Below are excerpts from an interview I did with a fascinating artists and activist who initiated a process in me, simple and obvious, and yet complicated and hardly ever embarked upon- vis-a-vis the politics of gender and sexuality. Ins has challenged the routine of the politics we engage in and the world view we sometimes unintentionally take for granted and thus make static, Hoping for an engaging discussion on the issues Ins lays out below.
Also, something to think about: how we write articles in popular media about difficult, unspoken of issues to just put them out there. To bring about some visibility but at the cost of some of the complexity? Sometimes visibility even at the cost of compromise on our politics of how we speak of pain and pleasure in all our lives and in the context of the frameworks of oppression? I see myself having done this below in my fleeting account of Ins’s life and work. How then do we engage with the mainstream media and find the language to articulate complexities approachably and regularly? It’s the eternal question but lets ask it again because, as we all know, we have to. :) Continue reading Interview with Ins Kromminga, German intersex activist and artist
Guest post by MOIRA MCDONALD (Written three years ago).
“I want to be Jane,” repeats my two year old, this time bringing his face very close to mine for special emphasis. “He has to be Michael. Michael is the boy” says his nearly four year old sister Naomi who is oh-so aware of her budding gender identity. “Honey, you know in our family, anyone can pretend to be anything. Someday you may want to pretend to be boy, or a cow for that matter,” I explain. She shrugs agreeing to his choice as long as she can be Mary Poppins. I wish the contradictions surrounding gender identity were as easily resolved for the other adults in our lives.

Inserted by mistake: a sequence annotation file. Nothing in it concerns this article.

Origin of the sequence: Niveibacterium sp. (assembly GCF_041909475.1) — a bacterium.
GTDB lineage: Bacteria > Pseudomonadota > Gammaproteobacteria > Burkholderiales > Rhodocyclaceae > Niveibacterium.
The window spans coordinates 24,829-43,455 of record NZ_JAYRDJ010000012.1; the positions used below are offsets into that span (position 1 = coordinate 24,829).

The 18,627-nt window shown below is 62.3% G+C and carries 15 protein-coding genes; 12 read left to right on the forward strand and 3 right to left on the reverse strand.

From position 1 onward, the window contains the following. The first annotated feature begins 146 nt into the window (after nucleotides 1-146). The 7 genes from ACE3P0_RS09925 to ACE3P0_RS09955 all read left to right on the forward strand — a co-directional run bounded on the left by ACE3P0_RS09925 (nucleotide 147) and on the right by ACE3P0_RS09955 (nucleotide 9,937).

Continue reading My son Jane: Moira McDonald
Since Gay is in, currently, for the Indian media, Sonali Gulati, film-maker, out lesbian and gay rights activist, knows what it is to be hotly pursued for sound-bites. She has posted on youtube a recorded conversation with a reporter from IBN 7 pressing her for her take on a “lesbian” issue. Her quiet , insistent questioning reduces him to confused gibberish, but more importantly, makes the point that “lesbians” are no more and no less newsworthy than straight people – At one point she asks him, “Agar yeh ek heterosexual couple ke saath ho jaata, tab aap kis se comment lete?”
(If this had happened with a heterosexual couple, then to whom would you have gone for comments?)
Meaning of course, that any and every heterosexual would not be considered “expert” enough to comment on any and every heterosexual issue. The bemused reporter starts all over again with his insane drivel – he simply does not get it. Can she really be giving up an opportunity to appear on television? Naaah.
But go on – listen to Sonali.